Investing in lithium-producing penny stocks could prove a highly lucrative bet for the next decade. Demand for the silvery metal is tipped to rocket as electric vehicle (EV) sales shoot higher, with Statista analysts predicting that consumption will more than triple by 2030. This is shown in the graph below.
Yet, despite this bright outlook, there is a dearth of new supply set to come online. Just over 50 projects are currently in the global development pipeline, a figure that S&P Global Market Intelligence thinks will create a material deficit of 605,000 tonnes of lithium carbonate equivalent by the end of the decade.
Two top lithium stocks
Of course there’s no guarantee that early-stage lithium miners will be able to command high prices for their product. Lower-than-forecast EV sales, for instance, could cause certain projects to be less profitable than hoped.
Digging for metals is also a difficult process. Mine development delays could leave earnings forecasts in tatters. Production problems later on could also dampen output and result in huge, unexpected costs.
Having said that, the potential reward of owning certain lithium shares could make these risks more than worth it. Here are two penny stocks I’m thinking of buying when I next have spare cash to invest.
1. Atlantic Lithium
Ghana-focused Atlantic Lithium owns what is set to be the country’s first producing lithium mine. It is hoping to produce metal there over a 12-year period beginning in the first half of 2025.
I like Atlantic because of the funding steps it has taken to get the Ewoyaa mine built. It has a deal with Piedmont Lithium that will see the Australian company fund the first $70m of an estimated $185m capital expenditure bill.
On top of this, in recent days, Ghana’s Minerals Income Investment Fund (MIIF) said it would invest $32.9m to get the asset off the ground. The agreement is non-binding, but it helps to de-risk the project still further.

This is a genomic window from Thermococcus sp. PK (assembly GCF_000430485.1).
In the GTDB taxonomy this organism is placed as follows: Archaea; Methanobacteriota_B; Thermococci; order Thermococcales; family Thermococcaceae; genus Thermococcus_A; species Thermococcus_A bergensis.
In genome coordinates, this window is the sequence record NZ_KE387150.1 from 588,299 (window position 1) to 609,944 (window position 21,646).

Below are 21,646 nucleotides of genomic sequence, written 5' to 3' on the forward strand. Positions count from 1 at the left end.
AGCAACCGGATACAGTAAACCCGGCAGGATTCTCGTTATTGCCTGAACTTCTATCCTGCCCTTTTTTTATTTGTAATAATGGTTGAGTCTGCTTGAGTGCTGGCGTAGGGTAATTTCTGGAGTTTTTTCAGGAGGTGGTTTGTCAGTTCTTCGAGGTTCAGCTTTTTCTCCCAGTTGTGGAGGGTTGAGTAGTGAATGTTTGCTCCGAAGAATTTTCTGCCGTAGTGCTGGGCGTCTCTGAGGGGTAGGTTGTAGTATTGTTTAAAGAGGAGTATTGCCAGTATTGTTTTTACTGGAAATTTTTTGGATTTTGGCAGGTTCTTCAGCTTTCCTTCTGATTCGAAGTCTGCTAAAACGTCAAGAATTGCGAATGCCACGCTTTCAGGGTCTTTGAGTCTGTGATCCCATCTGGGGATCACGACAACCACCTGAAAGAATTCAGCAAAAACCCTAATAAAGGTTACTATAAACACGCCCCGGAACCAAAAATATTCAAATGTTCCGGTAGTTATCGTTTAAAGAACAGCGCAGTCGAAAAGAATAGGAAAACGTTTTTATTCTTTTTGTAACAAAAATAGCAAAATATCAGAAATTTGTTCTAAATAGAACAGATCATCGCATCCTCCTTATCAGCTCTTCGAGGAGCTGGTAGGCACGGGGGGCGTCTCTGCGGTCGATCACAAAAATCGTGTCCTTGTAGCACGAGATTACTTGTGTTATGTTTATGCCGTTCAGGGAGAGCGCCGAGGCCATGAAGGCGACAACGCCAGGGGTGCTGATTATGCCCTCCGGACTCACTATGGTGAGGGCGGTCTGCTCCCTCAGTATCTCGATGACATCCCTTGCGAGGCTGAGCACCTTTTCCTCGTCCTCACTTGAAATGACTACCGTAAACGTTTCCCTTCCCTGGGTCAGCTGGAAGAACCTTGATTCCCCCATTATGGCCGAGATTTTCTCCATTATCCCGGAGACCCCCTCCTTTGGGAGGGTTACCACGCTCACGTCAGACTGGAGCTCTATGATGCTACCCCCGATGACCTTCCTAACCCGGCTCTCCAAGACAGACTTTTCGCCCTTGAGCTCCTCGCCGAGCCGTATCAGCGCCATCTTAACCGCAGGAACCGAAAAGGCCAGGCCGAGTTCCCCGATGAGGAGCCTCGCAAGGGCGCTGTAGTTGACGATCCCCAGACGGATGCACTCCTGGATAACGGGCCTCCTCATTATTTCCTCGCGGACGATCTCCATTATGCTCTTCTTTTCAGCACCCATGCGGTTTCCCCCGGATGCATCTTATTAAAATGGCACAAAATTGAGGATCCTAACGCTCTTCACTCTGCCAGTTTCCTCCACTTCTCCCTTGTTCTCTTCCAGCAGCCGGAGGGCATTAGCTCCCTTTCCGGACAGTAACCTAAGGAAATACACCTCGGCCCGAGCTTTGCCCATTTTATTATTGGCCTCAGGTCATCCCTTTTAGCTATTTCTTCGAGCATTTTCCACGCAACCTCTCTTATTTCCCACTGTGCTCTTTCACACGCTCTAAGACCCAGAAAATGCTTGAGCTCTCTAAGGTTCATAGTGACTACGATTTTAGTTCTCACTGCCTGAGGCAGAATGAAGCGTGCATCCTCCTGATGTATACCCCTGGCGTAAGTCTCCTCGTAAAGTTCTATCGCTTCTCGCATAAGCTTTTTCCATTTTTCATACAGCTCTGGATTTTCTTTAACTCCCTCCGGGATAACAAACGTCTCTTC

The MIIF deal puts a value of $372m on Ewoyaa, according to brokers at Liberum. This underlines the huge potential of the project. Atlantic has described West Africa as a “new lithium frontier”, which, if correct, could make the producer a brilliant buy. It also owns exploration assets in Côte d’Ivoire.
2. European Metals
As owner of the Cinovec asset in the Czech Republic, European Metals is developing the largest hard-rock lithium deposit on the continent. Nestled on the Czech-German border, the project — which has a 25-year life — is located on the doorstep of some of Europe’s biggest automakers and chemical producers, as the map below shows.
When the mine’s up and running, European Metals expects to produce 29,386 tonnes of lithium each year. After recent testing, the company believes there is capacity to add a second stage that would double production.
I also like Cinovec because it is one of the world’s ‘greenest’ lithium mines. When it comes to water usage, environmental acidification, and carbon dioxide emissions, the site is at the front of the pack. These qualities could see it become highly popular as ESG investing takes off.